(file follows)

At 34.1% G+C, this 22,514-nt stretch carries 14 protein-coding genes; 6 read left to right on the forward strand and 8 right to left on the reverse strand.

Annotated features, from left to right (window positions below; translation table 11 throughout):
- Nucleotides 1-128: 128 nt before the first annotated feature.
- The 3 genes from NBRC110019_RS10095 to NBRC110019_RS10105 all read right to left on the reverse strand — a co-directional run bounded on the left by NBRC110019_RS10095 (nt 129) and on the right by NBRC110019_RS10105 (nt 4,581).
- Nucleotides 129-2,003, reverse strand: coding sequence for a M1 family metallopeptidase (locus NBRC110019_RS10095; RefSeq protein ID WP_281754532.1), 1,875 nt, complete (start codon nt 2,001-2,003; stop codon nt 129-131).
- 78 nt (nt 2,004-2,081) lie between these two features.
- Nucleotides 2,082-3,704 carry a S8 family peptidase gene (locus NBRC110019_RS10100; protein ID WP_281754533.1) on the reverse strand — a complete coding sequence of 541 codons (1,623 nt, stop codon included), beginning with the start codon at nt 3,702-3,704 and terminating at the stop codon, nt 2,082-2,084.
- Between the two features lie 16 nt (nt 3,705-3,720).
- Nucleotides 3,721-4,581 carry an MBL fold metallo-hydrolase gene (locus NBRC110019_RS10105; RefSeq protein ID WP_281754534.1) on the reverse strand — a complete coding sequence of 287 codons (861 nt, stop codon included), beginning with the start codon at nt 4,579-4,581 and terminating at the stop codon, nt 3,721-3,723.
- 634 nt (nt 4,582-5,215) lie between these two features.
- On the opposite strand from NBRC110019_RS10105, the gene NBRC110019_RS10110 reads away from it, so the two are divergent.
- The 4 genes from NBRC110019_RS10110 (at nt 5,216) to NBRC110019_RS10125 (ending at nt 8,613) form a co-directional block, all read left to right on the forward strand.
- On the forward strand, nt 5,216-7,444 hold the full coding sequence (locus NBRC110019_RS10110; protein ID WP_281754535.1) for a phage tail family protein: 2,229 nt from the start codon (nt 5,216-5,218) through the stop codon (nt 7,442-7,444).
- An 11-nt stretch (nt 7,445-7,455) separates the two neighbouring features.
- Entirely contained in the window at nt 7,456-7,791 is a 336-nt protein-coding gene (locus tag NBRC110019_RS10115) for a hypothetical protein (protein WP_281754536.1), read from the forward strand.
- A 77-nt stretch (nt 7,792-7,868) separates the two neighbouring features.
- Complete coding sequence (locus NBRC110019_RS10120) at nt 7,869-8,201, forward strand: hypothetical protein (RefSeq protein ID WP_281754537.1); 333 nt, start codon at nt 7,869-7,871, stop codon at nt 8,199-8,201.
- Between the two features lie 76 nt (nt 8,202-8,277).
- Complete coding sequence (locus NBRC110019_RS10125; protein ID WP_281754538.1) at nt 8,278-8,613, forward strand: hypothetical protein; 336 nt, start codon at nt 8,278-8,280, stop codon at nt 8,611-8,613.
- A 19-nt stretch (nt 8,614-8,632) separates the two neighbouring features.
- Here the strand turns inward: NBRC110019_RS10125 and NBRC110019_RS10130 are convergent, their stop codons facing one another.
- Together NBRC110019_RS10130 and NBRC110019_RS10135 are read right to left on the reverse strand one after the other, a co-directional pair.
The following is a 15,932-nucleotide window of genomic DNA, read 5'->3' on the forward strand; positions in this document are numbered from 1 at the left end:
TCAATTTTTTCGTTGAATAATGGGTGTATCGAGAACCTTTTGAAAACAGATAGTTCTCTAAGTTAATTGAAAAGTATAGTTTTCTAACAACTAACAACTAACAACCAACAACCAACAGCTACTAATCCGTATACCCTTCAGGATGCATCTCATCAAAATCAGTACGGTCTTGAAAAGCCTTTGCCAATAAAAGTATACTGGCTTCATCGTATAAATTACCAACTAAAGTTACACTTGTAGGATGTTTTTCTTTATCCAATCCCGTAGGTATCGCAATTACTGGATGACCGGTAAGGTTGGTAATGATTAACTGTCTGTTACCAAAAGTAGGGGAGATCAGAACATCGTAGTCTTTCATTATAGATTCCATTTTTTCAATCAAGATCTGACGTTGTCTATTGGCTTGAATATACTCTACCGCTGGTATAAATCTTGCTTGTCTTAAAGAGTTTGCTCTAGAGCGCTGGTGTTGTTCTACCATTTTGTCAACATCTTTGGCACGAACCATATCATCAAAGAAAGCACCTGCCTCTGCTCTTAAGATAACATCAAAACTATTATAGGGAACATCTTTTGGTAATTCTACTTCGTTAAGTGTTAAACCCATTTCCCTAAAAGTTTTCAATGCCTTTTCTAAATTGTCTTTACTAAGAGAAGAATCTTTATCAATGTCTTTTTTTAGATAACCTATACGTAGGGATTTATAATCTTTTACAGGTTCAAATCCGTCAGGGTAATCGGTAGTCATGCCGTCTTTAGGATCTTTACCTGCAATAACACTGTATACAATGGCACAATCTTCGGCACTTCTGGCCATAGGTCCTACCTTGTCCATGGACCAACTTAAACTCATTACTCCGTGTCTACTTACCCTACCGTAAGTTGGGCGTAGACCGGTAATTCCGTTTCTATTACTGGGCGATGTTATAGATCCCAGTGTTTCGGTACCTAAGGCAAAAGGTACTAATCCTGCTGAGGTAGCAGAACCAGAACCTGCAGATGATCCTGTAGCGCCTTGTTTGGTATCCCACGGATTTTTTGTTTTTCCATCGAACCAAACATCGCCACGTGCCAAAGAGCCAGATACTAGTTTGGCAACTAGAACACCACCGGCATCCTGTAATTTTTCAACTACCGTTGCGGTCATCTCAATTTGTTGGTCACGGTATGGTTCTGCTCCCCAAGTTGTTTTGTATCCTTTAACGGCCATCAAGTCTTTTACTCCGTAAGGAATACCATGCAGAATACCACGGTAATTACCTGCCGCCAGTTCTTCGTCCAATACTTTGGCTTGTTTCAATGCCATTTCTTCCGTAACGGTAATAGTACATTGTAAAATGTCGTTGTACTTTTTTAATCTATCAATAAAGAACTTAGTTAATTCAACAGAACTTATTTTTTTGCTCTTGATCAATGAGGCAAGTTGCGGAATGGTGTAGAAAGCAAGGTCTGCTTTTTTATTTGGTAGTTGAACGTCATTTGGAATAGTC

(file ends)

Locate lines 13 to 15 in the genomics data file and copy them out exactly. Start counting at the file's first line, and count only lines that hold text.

- On the forward strand, nt 5,216-7,444 hold the full coding sequence (locus NBRC110019_RS10110; protein ID WP_281754535.1) for a phage tail family protein: 2,229 nt from the start codon (nt 5,216-5,218) through the stop codon (nt 7,442-7,444).
- An 11-nt stretch (nt 7,445-7,455) separates the two neighbouring features.
- Entirely contained in the window at nt 7,456-7,791 is a 336-nt protein-coding gene (locus tag NBRC110019_RS10115) for a hypothetical protein (protein WP_281754536.1), read from the forward strand.